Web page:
TALLAHASSEE, Fla.-- “Wendy had a history of saying, ‘Nothing bad ever happens to us.’ We believed that too, until 21 years ago, last week," said Dan Campbell. That’s when his 14-year-old daughter Wendy Hudakoc sneaked out to a friend’s party.The Naples teen never returned and is now one of the state’s 345 missing faces.
“Some years it feels like it’s getting a little easier. Then you have a year where it just tugs on your heartstrings," Campbell said.
That pain has turned into advocacy for Campbell. On Missing Children’s Day he was remembering his daughter and pushing a message to others. “Help people realize, this can happen anywhere at anytime.”
It's a concern shared by many, but how to fix it is a difficult question.
At the moment, state lawmakers are focusing on curbing gun violence. None of the more than 2,000 bills proposed for the 2020 session directly tie to missing children.
Casey DeSantis, the state’s First Lady, who’s taken up a mission of helping children, would like to hear some. “If legislators have some good things that we can do to try and bring these kids home— I’m all ears. I think it’s a priority, we have got to make sure we’re doing what we can.”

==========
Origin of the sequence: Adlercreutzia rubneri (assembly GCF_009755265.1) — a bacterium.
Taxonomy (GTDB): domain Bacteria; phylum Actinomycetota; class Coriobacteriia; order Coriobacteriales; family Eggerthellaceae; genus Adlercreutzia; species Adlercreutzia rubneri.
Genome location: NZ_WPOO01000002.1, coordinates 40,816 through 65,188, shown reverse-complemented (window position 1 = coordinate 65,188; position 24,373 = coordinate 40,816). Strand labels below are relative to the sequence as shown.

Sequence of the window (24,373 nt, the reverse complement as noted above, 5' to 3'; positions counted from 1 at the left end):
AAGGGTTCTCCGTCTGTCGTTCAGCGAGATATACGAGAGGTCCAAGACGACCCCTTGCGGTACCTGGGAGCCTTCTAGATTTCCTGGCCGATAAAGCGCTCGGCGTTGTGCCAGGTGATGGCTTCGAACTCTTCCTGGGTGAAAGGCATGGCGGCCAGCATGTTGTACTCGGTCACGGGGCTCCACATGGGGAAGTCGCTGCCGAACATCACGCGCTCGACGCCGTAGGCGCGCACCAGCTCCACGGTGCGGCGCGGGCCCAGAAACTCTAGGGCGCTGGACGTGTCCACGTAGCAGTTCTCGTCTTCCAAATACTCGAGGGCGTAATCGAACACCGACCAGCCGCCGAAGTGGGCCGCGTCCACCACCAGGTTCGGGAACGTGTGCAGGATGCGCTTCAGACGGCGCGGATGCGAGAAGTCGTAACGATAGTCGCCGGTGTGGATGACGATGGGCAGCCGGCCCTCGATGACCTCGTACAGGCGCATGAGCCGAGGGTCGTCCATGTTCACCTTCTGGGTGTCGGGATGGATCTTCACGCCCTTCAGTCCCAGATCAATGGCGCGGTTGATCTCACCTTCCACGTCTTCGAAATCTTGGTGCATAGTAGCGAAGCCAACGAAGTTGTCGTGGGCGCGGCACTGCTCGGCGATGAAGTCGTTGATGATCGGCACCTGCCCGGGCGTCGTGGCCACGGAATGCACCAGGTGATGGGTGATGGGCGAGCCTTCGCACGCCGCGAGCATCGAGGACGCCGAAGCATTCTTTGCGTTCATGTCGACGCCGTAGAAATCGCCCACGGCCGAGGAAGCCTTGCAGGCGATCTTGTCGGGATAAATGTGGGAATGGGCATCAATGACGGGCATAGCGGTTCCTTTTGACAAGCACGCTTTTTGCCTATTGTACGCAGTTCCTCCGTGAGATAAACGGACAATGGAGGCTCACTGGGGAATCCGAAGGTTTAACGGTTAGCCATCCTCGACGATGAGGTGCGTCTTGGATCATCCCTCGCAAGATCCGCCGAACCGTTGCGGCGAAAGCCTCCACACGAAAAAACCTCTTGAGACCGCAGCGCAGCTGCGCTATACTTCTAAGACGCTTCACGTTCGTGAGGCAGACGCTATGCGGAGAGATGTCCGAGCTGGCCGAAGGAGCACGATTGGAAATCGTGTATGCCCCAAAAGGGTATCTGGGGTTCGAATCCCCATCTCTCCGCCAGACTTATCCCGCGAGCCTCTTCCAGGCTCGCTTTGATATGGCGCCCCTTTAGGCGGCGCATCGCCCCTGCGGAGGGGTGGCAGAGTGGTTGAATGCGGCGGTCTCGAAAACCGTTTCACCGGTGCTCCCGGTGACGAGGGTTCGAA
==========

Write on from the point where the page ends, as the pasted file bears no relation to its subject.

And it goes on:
Gov. Ron DeSantis’s recent budget proposal could indirectly help.He’s asking for millions to enhance Florida’s crime database and to create threat assessment teams stopping violence before it happens.
“We didn’t have the resources that we have today when Wendy went missing. I’m really proud of that," Campbell said.
Florida is moving the right direction. All he’s asking for in 2020 is lawmakers keep open minds to ensure missing kids like his daughter aren’t forgotten.
Missing kids are more than a state issue. The National Center for Missing and Exploited Children estimates about 400,000 kids are reported missing each year.